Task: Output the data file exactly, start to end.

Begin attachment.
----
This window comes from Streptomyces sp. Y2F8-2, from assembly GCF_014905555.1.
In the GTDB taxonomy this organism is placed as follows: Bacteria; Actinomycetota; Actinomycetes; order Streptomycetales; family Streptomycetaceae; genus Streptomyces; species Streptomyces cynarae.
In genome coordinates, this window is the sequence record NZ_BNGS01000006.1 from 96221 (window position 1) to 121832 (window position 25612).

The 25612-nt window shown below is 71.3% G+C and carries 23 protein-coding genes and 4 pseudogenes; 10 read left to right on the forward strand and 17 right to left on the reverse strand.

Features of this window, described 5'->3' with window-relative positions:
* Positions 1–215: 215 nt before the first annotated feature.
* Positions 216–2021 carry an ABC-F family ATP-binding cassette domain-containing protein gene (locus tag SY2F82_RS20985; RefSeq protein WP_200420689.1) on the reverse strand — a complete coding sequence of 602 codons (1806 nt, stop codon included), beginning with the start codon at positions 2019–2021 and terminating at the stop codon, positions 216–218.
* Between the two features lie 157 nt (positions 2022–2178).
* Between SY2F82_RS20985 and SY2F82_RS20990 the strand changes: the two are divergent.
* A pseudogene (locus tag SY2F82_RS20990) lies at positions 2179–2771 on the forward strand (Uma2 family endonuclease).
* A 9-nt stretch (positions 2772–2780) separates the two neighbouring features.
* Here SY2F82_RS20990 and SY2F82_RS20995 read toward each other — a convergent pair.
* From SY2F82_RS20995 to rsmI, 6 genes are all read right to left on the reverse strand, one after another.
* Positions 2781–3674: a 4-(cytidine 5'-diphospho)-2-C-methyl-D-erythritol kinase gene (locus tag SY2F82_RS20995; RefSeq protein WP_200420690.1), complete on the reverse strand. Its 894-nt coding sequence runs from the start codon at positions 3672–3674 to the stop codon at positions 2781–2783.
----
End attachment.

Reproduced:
This window comes from Streptomyces sp. Y2F8-2, from assembly GCF_014905555.1.
In the GTDB taxonomy this organism is placed as follows: Bacteria; Actinomycetota; Actinomycetes; order Streptomycetales; family Streptomycetaceae; genus Streptomyces; species Streptomyces cynarae.
In genome coordinates, this window is the sequence record NZ_BNGS01000006.1 from 96221 (window position 1) to 121832 (window position 25612).

The 25612-nt window shown below is 71.3% G+C and carries 23 protein-coding genes and 4 pseudogenes; 10 read left to right on the forward strand and 17 right to left on the reverse strand.

Features of this window, described 5'->3' with window-relative positions:
* Positions 1–215: 215 nt before the first annotated feature.
* Positions 216–2021 carry an ABC-F family ATP-binding cassette domain-containing protein gene (locus tag SY2F82_RS20985; RefSeq protein WP_200420689.1) on the reverse strand — a complete coding sequence of 602 codons (1806 nt, stop codon included), beginning with the start codon at positions 2019–2021 and terminating at the stop codon, positions 216–218.
* Between the two features lie 157 nt (positions 2022–2178).
* Between SY2F82_RS20985 and SY2F82_RS20990 the strand changes: the two are divergent.
* A pseudogene (locus tag SY2F82_RS20990) lies at positions 2179–2771 on the forward strand (Uma2 family endonuclease).
* A 9-nt stretch (positions 2772–2780) separates the two neighbouring features.
* Here SY2F82_RS20990 and SY2F82_RS20995 read toward each other — a convergent pair.
* From SY2F82_RS20995 to rsmI, 6 genes are all read right to left on the reverse strand, one after another.
* Positions 2781–3674: a 4-(cytidine 5'-diphospho)-2-C-methyl-D-erythritol kinase gene (locus tag SY2F82_RS20995; RefSeq protein WP_200420690.1), complete on the reverse strand. Its 894-nt coding sequence runs from the start codon at positions 3672–3674 to the stop codon at positions 2781–2783.